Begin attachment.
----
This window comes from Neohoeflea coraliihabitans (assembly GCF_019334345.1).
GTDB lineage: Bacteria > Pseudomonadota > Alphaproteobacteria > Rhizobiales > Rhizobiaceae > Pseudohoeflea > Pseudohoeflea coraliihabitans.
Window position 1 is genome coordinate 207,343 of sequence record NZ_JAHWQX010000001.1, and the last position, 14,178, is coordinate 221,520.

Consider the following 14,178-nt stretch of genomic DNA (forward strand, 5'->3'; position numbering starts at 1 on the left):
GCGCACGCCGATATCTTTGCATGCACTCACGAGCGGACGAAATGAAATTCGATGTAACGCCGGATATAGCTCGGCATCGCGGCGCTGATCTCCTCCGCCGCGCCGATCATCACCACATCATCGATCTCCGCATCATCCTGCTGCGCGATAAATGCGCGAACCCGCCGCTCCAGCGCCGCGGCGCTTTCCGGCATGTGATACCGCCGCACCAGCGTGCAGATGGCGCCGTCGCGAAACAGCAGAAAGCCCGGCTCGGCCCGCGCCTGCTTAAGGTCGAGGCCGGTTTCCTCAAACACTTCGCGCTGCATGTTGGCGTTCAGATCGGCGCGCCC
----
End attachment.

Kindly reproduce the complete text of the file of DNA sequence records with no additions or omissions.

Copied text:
This window comes from Neohoeflea coraliihabitans (assembly GCF_019334345.1).
GTDB lineage: Bacteria > Pseudomonadota > Alphaproteobacteria > Rhizobiales > Rhizobiaceae > Pseudohoeflea > Pseudohoeflea coraliihabitans.
Window position 1 is genome coordinate 207,343 of sequence record NZ_JAHWQX010000001.1, and the last position, 14,178, is coordinate 221,520.

Consider the following 14,178-nt stretch of genomic DNA (forward strand, 5'->3'; position numbering starts at 1 on the left):
GCGCACGCCGATATCTTTGCATGCACTCACGAGCGGACGAAATGAAATTCGATGTAACGCCGGATATAGCTCGGCATCGCGGCGCTGATCTCCTCCGCCGCGCCGATCATCACCACATCATCGATCTCCGCATCATCCTGCTGCGCGATAAATGCGCGAACCCGCCGCTCCAGCGCCGCGGCGCTTTCCGGCATGTGATACCGCCGCACCAGCGTGCAGATGGCGCCGTCGCGAAACAGCAGAAAGCCCGGCTCGGCCCGCGCCTGCTTAAGGTCGAGGCCGGTTTCCTCAAACACTTCGCGCTGCATGTTGGCGTTCAGATCGGCGCGCCC